Elements of Pacing Your Novel

There are a lot of components to pacing in your novel. You can think of it as:

  • The big picture, how fast and slow your whole novel goes. How scenes link together.
  • The scene, how fast and slow the individual scene moves
  • The page, how sentences and white space and even punctuation influence how quickly or slowly the reader moves through the story. This is the pacing of each line.

It’s linked to your novel’s structure in those individual scenes and how those scenes cycle through your story (some more active and others not so much). It’s also linked to your style and tone (your sentence length, word use, paragraph length). It also is linked to genre expectations.

When we settle in to Outlander or Game of Thrones, we’re expecting a slower pace than if we’re opening up a Tess Gerritsen novel.

So, it’s a lot, right?

It’s up to us writers to know the expectations (potentially even subverting them) and then slowing the speed up or down.

Typically, the story is the fastest paced at these moments:

1.     In the opening

2.     In the middle

3.     In the climax.

The story tends to go faster when:

1.     There’s action happening. So, an action scene. Most authors try to avoid long sentences full of clauses and detailed description and transitions here.

2.     Dialogue without a lot of setting details, transitions or other things involved.

3.     When there’s a cliff hanger. That’s basically just when the reader is compelled to turn the page to find out what happens next in the story.

4.     Scene changes.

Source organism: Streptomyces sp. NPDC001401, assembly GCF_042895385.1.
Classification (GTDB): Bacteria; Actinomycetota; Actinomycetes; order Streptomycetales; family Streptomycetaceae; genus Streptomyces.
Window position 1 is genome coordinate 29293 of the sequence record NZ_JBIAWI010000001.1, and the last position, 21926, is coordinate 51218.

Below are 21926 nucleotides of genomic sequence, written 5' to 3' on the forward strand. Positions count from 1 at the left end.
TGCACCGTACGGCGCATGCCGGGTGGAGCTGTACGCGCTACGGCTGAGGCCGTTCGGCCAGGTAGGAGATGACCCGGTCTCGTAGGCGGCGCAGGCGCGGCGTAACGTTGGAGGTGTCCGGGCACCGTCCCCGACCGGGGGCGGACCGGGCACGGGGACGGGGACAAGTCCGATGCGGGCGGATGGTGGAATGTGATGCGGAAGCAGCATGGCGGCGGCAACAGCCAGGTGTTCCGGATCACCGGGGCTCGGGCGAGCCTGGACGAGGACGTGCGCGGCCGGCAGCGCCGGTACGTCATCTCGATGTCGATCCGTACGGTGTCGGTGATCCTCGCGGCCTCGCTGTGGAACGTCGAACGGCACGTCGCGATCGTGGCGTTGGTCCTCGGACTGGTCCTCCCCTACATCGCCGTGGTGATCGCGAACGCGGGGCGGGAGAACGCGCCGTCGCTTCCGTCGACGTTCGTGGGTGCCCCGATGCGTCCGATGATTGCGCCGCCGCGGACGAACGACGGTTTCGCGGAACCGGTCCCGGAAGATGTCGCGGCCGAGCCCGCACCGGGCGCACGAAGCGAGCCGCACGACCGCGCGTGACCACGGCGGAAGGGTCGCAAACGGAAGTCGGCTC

5.     Scene changes in rapid succession.

6.     Shorter chapters.

7.     Shorter scenes.

8.     Your words are simple and concrete and your sentences are short.

9.     Your words are harsh. What do I mean here. Just when they have hard sounds. Like Gs and Cs and Ks.

The story tends to go more slowly when:

1.     There’s no action happening. So exposition or setting or a pondering scene.

2.     There are a lot of setting details, internal monologue (in paragraph form), backstory and exposition.

3.     Longer chapters.

4.     Longer scenes.

5.     Your words are complex and abstract and your sentences are long and full of colons or semicolons and clauses.

6.     Your words are softer. There aren’t those hard consonants and they make you think of more mellow things, so passive language.

Wow. I went very list-focused for this post. I hope you don’t mind. If you ever want me to explain anything more (in this post or any other), just let me know in the comments, okay?

Man, That’s a Beautiful Mullet and How To Pace Your Novel

Dogs Are Smarter Than People: Writing Life, Marriage and Motivation
Dogs Are Smarter Than People: Writing Life, Marriage and Motivation
Man, That's a Beautiful Mullet and How To Pace Your Novel

Just like hanging out with a friend, or listening to an instructor drone on and on about the beauty of a mullet, the keys to controlling your novel’s pacing are language and conflict and scene sequence and stakes. We’re going to talk about those today.

What’s pacing?

It’s how fast or slow the story goes for the reader.


Let’s start with word choice. The words you choose can speed up the reader or slow them down. The way the words are grouped on the page? Same thing.

  • Dialogue.
  • Short paragraphs.
  • Short sentences.
  • Action.

Those four things speed things up.

And these things below? They slow that story down.

  • Descriptive passages.
  • Long paragraphs.
  • Long sentences.